Showing 6 of 6:
Adding fluoride to water supplies
Fluoride Mode of Action: Once There Was an Observant Dentist . . .
Fluoride & Tooth Decay: Topical vs. Systemic Effect
When water fluoridation first began in the 1940s, dentists believed that fluoride’s main benefit to teeth came from being swallowed during the tooth-forming years. Today, the overwhelming consensus by dental researchers is that fluoride’s primary effect is topical, not systemic, and that this topical effect occurs after the teeth have erupted into the mouth (i.e., post-eruptive), not before. There is no need, therefore, to swallow fluoride, especially during infancy and early childhood.
Topical vs. Systemic Effects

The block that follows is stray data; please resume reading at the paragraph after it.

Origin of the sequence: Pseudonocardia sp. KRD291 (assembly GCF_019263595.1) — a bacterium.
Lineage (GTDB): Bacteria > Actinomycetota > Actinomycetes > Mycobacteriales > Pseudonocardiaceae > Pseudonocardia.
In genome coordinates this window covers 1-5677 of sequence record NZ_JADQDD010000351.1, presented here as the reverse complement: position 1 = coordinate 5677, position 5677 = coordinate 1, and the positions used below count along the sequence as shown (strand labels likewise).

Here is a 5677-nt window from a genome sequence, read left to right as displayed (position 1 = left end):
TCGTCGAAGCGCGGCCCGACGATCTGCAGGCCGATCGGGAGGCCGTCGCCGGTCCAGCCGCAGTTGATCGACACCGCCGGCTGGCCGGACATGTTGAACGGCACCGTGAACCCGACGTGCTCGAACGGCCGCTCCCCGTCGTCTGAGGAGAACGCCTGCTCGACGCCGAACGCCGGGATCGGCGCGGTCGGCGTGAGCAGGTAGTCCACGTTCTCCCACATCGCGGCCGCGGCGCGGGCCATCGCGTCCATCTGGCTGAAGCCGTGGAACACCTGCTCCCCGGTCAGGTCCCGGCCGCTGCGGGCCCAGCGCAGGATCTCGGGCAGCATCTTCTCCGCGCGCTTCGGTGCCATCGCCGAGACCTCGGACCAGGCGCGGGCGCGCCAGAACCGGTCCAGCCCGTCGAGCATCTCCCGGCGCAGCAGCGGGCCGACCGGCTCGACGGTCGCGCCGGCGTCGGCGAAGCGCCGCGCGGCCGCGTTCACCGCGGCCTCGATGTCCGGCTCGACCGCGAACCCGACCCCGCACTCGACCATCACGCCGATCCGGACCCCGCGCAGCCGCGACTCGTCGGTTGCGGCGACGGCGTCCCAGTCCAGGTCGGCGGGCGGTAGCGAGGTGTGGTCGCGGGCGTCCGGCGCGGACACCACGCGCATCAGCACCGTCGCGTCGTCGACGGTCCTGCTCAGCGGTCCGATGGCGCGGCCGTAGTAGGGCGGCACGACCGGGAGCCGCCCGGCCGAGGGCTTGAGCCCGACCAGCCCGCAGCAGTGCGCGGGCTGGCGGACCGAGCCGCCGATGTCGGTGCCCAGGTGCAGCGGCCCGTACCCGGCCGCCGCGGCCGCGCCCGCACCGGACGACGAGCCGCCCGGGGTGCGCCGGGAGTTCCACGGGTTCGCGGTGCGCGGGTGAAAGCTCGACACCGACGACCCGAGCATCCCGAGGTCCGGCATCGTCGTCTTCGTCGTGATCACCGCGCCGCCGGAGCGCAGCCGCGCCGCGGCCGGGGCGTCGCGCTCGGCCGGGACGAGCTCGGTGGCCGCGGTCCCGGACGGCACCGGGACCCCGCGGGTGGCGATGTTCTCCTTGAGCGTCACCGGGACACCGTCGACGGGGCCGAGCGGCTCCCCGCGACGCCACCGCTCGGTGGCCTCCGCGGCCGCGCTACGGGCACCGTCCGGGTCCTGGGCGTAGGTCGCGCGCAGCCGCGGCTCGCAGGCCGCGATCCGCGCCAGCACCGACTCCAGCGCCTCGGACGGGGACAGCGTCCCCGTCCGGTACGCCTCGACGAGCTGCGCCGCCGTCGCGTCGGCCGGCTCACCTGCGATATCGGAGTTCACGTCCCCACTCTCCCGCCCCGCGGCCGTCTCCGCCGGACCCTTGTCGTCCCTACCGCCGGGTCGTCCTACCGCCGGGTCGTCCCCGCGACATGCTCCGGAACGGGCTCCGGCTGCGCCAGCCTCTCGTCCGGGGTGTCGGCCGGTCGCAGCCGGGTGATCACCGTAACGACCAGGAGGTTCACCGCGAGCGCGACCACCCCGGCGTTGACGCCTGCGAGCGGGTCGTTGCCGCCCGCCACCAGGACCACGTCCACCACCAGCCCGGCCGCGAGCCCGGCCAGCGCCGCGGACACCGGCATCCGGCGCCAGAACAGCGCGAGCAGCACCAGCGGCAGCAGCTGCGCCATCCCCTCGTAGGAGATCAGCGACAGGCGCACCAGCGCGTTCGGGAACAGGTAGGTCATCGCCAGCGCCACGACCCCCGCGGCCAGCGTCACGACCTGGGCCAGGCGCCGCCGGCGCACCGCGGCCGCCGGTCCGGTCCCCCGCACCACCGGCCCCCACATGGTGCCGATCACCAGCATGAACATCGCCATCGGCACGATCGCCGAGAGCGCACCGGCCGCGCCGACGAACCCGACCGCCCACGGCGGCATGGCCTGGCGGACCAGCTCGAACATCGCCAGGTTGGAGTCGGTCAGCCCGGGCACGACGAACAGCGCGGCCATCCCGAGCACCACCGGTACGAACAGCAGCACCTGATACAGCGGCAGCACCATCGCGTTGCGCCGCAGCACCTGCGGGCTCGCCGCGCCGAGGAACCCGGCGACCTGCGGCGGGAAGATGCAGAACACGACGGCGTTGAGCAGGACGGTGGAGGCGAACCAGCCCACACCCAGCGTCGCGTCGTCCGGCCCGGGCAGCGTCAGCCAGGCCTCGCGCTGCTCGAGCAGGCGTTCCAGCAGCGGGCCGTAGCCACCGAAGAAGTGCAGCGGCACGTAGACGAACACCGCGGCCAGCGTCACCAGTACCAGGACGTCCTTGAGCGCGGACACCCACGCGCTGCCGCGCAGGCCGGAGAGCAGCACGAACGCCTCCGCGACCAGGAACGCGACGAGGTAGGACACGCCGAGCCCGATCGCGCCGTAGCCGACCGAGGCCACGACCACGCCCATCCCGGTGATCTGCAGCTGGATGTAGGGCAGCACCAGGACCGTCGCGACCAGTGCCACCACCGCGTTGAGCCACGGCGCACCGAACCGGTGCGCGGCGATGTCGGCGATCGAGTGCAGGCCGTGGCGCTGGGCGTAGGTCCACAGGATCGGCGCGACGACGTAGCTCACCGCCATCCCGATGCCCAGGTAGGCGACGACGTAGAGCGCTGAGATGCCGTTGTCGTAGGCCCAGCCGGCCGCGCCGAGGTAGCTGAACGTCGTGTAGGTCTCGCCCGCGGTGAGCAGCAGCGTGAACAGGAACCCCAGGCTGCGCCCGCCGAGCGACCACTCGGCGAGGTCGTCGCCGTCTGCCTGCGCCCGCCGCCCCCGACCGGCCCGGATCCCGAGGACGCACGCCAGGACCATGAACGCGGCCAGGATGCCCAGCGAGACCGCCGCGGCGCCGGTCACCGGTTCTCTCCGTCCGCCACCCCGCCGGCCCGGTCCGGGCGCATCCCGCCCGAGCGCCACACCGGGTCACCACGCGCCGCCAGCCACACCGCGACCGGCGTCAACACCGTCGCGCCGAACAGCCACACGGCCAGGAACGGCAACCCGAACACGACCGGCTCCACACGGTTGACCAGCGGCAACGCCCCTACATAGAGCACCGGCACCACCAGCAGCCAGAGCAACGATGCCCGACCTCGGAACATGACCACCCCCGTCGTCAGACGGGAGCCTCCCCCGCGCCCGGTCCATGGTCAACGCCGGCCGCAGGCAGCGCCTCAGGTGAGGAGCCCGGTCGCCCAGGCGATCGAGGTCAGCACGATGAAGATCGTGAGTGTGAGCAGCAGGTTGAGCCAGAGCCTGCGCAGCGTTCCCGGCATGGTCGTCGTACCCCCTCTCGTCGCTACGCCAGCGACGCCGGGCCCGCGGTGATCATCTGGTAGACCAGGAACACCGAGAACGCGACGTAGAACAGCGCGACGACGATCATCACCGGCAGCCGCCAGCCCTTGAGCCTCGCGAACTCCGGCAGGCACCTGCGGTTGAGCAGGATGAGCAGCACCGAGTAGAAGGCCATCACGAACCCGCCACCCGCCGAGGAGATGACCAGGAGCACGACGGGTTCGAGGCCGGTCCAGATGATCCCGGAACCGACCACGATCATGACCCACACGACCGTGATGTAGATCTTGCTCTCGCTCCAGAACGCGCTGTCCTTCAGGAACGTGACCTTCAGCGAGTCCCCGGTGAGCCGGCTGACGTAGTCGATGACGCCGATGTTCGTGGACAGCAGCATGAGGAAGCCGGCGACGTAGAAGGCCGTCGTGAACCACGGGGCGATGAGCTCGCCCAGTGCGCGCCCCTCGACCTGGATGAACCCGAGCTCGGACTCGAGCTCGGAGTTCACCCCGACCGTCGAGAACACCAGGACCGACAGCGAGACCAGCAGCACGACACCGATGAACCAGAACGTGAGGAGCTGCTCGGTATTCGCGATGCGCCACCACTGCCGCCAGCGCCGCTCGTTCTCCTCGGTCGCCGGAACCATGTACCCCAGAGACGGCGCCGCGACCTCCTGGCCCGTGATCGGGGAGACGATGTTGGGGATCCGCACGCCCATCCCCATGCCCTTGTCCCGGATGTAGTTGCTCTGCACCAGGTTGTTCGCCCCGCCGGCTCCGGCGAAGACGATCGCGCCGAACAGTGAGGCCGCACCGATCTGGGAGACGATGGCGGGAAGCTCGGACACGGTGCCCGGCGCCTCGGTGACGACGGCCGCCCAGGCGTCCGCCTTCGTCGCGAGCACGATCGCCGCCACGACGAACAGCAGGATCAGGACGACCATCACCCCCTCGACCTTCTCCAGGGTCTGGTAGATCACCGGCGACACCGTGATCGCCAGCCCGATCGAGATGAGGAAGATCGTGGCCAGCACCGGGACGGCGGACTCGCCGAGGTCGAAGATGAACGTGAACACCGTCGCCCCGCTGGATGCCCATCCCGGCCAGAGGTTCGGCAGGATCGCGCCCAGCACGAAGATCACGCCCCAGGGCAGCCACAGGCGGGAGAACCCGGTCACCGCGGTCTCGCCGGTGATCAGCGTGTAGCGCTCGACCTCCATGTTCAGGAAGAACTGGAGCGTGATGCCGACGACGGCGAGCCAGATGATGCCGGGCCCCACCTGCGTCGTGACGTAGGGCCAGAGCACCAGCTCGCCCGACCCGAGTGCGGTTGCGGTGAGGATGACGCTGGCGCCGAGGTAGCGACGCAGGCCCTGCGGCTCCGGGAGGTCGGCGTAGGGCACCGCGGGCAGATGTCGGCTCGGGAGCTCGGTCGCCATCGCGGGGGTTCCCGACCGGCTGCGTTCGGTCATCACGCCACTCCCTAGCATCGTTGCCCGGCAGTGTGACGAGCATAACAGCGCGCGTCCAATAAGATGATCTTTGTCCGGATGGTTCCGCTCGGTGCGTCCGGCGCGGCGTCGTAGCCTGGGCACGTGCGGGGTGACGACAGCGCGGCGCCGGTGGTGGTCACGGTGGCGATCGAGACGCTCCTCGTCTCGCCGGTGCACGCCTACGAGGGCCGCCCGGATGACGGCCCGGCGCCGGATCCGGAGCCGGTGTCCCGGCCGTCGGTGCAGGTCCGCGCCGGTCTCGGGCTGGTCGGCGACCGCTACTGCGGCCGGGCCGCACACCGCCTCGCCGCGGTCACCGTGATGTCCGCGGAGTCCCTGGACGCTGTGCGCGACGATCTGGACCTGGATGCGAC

When water fluoridation first began in the 1940s, dentists believed that fluoride’s main benefit to teeth came from being swallowed during childhood. When swallowed before the teeth erupted, dentists claimed fluoride would build up in the internal matrix of the teeth and make them more resistant to cavities for the rest of the child’s life. As […]
Fluoride: “No Convincing Effect” on Permanent Teeth
A team of European researchers have put fluoride to the test – and fluoride (devoid of anecdotal ‘evidence’ from enthusiastic dentists) appears to have flunked.
Fluoride Is Not an Essential Nutrient
In the 1950s, dentists believed that fluoride was a “nutrient.” A nutrient is a vitamin or mineral that is necessary for good health. Dentists believed that fluoride ingestion during childhood was necessary for strong, healthy teeth. A “fluoride deficiency” was thus believed to cause cavities, just like a deficiency of calcium can cause osteoporosis, or a deficiency […]